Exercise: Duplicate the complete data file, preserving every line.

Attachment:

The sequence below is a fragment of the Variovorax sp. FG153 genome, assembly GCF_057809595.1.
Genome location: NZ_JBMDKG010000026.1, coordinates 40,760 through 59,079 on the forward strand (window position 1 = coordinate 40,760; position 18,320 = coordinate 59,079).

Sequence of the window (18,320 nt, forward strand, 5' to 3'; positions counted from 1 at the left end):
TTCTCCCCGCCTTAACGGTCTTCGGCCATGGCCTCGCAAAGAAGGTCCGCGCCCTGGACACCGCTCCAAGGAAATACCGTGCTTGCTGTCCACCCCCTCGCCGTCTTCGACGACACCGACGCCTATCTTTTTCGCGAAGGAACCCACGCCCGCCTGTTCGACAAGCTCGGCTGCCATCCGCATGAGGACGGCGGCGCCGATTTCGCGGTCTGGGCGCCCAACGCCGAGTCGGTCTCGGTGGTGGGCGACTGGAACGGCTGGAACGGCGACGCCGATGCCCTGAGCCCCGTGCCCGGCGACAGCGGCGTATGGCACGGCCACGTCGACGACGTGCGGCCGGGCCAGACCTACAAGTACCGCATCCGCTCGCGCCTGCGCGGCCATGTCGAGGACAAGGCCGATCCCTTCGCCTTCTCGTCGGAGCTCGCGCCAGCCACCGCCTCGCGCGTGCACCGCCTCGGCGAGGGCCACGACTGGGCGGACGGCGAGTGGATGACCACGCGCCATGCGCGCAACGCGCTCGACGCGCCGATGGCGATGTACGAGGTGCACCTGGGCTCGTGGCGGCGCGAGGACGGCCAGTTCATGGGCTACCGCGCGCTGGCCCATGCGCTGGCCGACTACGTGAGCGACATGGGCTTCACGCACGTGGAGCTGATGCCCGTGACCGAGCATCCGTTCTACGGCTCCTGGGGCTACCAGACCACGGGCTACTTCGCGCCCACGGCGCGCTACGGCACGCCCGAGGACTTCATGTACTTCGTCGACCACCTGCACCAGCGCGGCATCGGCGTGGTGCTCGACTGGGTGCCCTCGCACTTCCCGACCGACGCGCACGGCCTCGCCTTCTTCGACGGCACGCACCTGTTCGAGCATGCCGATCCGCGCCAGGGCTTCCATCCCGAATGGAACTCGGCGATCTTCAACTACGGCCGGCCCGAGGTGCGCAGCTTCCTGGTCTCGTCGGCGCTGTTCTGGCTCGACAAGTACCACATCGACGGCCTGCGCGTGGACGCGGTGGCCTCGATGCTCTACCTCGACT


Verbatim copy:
The sequence below is a fragment of the Variovorax sp. FG153 genome, assembly GCF_057809595.1.
Genome location: NZ_JBMDKG010000026.1, coordinates 40,760 through 59,079 on the forward strand (window position 1 = coordinate 40,760; position 18,320 = coordinate 59,079).

Sequence of the window (18,320 nt, forward strand, 5' to 3'; positions counted from 1 at the left end):
TTCTCCCCGCCTTAACGGTCTTCGGCCATGGCCTCGCAAAGAAGGTCCGCGCCCTGGACACCGCTCCAAGGAAATACCGTGCTTGCTGTCCACCCCCTCGCCGTCTTCGACGACACCGACGCCTATCTTTTTCGCGAAGGAACCCACGCCCGCCTGTTCGACAAGCTCGGCTGCCATCCGCATGAGGACGGCGGCGCCGATTTCGCGGTCTGGGCGCCCAACGCCGAGTCGGTCTCGGTGGTGGGCGACTGGAACGGCTGGAACGGCGACGCCGATGCCCTGAGCCCCGTGCCCGGCGACAGCGGCGTATGGCACGGCCACGTCGACGACGTGCGGCCGGGCCAGACCTACAAGTACCGCATCCGCTCGCGCCTGCGCGGCCATGTCGAGGACAAGGCCGATCCCTTCGCCTTCTCGTCGGAGCTCGCGCCAGCCACCGCCTCGCGCGTGCACCGCCTCGGCGAGGGCCACGACTGGGCGGACGGCGAGTGGATGACCACGCGCCATGCGCGCAACGCGCTCGACGCGCCGATGGCGATGTACGAGGTGCACCTGGGCTCGTGGCGGCGCGAGGACGGCCAGTTCATGGGCTACCGCGCGCTGGCCCATGCGCTGGCCGACTACGTGAGCGACATGGGCTTCACGCACGTGGAGCTGATGCCCGTGACCGAGCATCCGTTCTACGGCTCCTGGGGCTACCAGACCACGGGCTACTTCGCGCCCACGGCGCGCTACGGCACGCCCGAGGACTTCATGTACTTCGTCGACCACCTGCACCAGCGCGGCATCGGCGTGGTGCTCGACTGGGTGCCCTCGCACTTCCCGACCGACGCGCACGGCCTCGCCTTCTTCGACGGCACGCACCTGTTCGAGCATGCCGATCCGCGCCAGGGCTTCCATCCCGAATGGAACTCGGCGATCTTCAACTACGGCCGGCCCGAGGTGCGCAGCTTCCTGGTCTCGTCGGCGCTGTTCTGGCTCGACAAGTACCACATCGACGGCCTGCGCGTGGACGCGGTGGCCTCGATGCTCTACCTCGACT